The Deener’s house, with the different-colored shag carpet in every bedroom, is where my folks will eventually split up. Hard to tell, really, because Dad seems to be there all the time, anyway. The refrigerator is avocado green, the stove is chocolate brown. The coils on the brown stove catch on fire occasionally, often enough that the babysitters know Mom keeps a box of baking soda in the overhead cabinet for just such a purpose.
The bedroom I share with my sister has red shag, like Raggedy Ann’s yarn hair. I have a big girl bed with no railings, so when my sister asks if she can look at my special coloring book, the Rudolph reindeer one, I ignore her until she won’t stop, so I roll out of bed and crouch in my closet, where all my coloring books are filed neatly in a blue milk crate. As I rifle through the various coloring books, I sense a large presence to my left. I look up to see a tall, thin man in his underwear briefs, backlit by the overhead hallway light. I scream and collapse in shaking sobs.
My sister pretends to be asleep. We both think we are in trouble. She feigns a groggy, eye-rubbing awakeness.
“What’s the matter with Jody?” She asks, the little Oscar-nominee.
“She’s just startled. I must have scared her when I came in to check on you two.” Dad lifts me, wailing, and holds me a few minutes before letting me climb into bed with him and mom, in their room with the pea green shag carpet.
When we turn four, Mom and Dad throw an enormous birthday party, with a clown entertainer and a rented camcorder and everything. All our pre-school friends come over with their parents and we sit in the shady spot to watch the clown perform. Halfway through the performance, I stand up and walk inside the house.
That’s enough socializing for one day.
As I pass my dad behind the tripod he whispers, “Where are you going? Where’s she going?” You can hear this in the audio recording of the video. As soon as I walk out of the frame, you can see my sister in the distance showing two little boys around Mom’s flourishing vegetable garden.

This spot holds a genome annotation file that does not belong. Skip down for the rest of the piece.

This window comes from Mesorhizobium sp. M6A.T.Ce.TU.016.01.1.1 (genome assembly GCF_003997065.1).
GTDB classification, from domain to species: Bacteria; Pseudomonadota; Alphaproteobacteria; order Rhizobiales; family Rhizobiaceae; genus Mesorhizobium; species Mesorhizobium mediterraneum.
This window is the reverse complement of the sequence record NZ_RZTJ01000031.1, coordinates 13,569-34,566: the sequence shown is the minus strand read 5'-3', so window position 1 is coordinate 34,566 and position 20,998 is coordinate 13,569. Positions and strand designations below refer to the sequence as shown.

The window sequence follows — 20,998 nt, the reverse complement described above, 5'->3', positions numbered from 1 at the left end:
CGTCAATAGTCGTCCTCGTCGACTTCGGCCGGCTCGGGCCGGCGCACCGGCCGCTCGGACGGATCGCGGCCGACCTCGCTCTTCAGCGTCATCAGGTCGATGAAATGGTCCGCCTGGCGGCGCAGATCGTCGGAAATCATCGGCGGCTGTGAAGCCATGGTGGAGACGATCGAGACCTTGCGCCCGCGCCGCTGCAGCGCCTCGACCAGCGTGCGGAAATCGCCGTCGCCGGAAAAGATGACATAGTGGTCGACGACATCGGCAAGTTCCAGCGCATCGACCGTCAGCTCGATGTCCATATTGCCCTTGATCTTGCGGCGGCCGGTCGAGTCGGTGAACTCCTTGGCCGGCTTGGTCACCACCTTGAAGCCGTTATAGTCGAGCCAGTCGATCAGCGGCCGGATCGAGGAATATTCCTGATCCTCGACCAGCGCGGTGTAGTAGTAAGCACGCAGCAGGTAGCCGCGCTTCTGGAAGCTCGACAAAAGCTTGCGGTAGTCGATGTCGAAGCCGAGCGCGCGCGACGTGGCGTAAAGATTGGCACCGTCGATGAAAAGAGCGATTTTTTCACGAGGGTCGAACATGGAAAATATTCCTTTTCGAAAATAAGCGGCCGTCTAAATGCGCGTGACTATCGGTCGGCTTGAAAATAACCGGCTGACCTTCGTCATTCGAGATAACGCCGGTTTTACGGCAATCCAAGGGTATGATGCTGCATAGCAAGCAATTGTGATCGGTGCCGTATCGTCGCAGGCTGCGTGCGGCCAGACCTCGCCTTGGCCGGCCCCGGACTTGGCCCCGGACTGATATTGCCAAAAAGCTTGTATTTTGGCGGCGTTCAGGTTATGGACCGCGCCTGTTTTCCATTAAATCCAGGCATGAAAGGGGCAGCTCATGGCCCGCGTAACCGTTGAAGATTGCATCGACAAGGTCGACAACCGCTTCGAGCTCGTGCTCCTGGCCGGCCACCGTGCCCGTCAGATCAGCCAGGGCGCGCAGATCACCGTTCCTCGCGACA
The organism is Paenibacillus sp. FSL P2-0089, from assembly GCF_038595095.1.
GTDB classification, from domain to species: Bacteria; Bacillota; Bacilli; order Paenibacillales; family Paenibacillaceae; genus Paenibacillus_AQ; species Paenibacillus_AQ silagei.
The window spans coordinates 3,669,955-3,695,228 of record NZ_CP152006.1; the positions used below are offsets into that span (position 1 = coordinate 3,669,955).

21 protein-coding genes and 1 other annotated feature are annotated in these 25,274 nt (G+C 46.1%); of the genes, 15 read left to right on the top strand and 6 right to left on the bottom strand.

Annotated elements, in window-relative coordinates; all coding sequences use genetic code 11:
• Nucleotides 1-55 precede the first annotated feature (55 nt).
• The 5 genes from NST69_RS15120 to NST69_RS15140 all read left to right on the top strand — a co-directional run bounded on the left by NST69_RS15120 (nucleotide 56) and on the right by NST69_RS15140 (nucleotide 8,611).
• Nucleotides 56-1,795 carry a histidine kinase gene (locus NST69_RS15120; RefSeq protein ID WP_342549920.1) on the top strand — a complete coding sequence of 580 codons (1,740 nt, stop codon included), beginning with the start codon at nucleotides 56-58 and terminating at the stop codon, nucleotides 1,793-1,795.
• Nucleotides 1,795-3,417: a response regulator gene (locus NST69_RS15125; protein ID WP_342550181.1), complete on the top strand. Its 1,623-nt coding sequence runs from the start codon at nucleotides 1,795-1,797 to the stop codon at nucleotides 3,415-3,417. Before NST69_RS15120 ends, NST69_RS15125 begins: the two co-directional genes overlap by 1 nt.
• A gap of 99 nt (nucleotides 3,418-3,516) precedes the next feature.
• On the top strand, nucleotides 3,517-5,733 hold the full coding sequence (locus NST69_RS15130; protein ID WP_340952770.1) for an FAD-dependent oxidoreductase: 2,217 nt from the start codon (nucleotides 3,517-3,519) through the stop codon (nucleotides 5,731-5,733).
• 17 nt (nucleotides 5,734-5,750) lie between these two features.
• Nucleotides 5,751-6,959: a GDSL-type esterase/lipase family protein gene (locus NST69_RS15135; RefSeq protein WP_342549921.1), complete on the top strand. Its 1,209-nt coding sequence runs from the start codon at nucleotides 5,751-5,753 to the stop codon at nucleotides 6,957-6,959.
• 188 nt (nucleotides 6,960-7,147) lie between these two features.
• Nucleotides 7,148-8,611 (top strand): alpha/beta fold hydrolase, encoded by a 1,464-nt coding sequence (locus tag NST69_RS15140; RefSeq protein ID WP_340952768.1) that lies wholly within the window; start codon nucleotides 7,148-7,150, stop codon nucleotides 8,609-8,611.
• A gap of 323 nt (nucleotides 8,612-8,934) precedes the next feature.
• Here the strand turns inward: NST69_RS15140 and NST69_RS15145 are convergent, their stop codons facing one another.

I hope all our friends appreciated that clown lady, with the Raggedy-Ann yarn wig.
When my sister and I attend Boise State, Dad comes down from McCall for the weekend. The three of us suddenly feel nostalgic, so he drives us to our old neighborhood in the Highlands and we see a garage sale at the old Deener’s house. I wonder if the living room carpet is still stained, from the time I spilled an entire pitcher of red Kool-Aid while trying to show my family how I could pour my own glass without their help. I could not, in fact, do it without anyone’s help. And just days before we were supposed to move out, I felt remorseful and embarrassed as we spent most of our waking hours scrubbing the fancy modern carpet with pink soap while Mom sobbed and Dad scrubbed harder.
Mr. Deener passed away with cancer a few years ago, and a young family lives there now. We shrug and pull over to check out our old home.
“We used to live here, long time ago,” Dad says to the nice mom sorting her child’s toys on the driveway, among the old appliances and a rusty lawn mower.
“Hey, you’re selling the old brown stove!” Dad says. “That was here when we lived here. Thing must be thirty years old. Lasted all this time, eh?”